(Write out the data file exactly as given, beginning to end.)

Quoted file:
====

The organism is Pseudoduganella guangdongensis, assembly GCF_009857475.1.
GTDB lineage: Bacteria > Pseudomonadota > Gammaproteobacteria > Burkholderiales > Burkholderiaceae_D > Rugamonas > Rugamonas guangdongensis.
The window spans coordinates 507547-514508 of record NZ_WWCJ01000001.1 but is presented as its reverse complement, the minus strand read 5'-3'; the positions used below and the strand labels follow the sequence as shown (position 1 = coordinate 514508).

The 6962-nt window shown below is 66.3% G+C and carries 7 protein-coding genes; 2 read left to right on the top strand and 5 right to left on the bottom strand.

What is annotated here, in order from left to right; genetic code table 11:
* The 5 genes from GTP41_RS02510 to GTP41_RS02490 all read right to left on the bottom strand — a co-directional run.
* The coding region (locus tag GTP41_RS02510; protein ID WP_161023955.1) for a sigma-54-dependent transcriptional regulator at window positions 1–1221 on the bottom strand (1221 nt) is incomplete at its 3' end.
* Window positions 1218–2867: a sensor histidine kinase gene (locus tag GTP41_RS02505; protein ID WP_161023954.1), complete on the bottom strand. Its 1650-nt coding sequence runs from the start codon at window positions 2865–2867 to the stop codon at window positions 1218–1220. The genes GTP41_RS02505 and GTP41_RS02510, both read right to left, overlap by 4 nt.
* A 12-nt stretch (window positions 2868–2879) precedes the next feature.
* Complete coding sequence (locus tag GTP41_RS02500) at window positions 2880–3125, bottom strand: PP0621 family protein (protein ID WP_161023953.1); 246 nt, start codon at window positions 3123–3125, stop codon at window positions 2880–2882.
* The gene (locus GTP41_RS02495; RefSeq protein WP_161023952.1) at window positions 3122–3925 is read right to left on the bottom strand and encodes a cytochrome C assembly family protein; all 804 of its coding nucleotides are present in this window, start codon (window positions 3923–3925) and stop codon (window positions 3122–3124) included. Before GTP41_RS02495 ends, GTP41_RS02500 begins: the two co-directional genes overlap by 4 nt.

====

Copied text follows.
The organism is Pseudoduganella guangdongensis, assembly GCF_009857475.1.
GTDB lineage: Bacteria > Pseudomonadota > Gammaproteobacteria > Burkholderiales > Burkholderiaceae_D > Rugamonas > Rugamonas guangdongensis.
The window spans coordinates 507547-514508 of record NZ_WWCJ01000001.1 but is presented as its reverse complement, the minus strand read 5'-3'; the positions used below and the strand labels follow the sequence as shown (position 1 = coordinate 514508).

The 6962-nt window shown below is 66.3% G+C and carries 7 protein-coding genes; 2 read left to right on the top strand and 5 right to left on the bottom strand.

What is annotated here, in order from left to right; genetic code table 11:
* The 5 genes from GTP41_RS02510 to GTP41_RS02490 all read right to left on the bottom strand — a co-directional run.
* The coding region (locus tag GTP41_RS02510; protein ID WP_161023955.1) for a sigma-54-dependent transcriptional regulator at window positions 1–1221 on the bottom strand (1221 nt) is incomplete at its 3' end.
* Window positions 1218–2867: a sensor histidine kinase gene (locus tag GTP41_RS02505; protein ID WP_161023954.1), complete on the bottom strand. Its 1650-nt coding sequence runs from the start codon at window positions 2865–2867 to the stop codon at window positions 1218–1220. The genes GTP41_RS02505 and GTP41_RS02510, both read right to left, overlap by 4 nt.
* A 12-nt stretch (window positions 2868–2879) precedes the next feature.
* Complete coding sequence (locus tag GTP41_RS02500) at window positions 2880–3125, bottom strand: PP0621 family protein (protein ID WP_161023953.1); 246 nt, start codon at window positions 3123–3125, stop codon at window positions 2880–2882.
* The gene (locus GTP41_RS02495; RefSeq protein WP_161023952.1) at window positions 3122–3925 is read right to left on the bottom strand and encodes a cytochrome C assembly family protein; all 804 of its coding nucleotides are present in this window, start codon (window positions 3923–3925) and stop codon (window positions 3122–3124) included. Before GTP41_RS02495 ends, GTP41_RS02500 begins: the two co-directional genes overlap by 4 nt.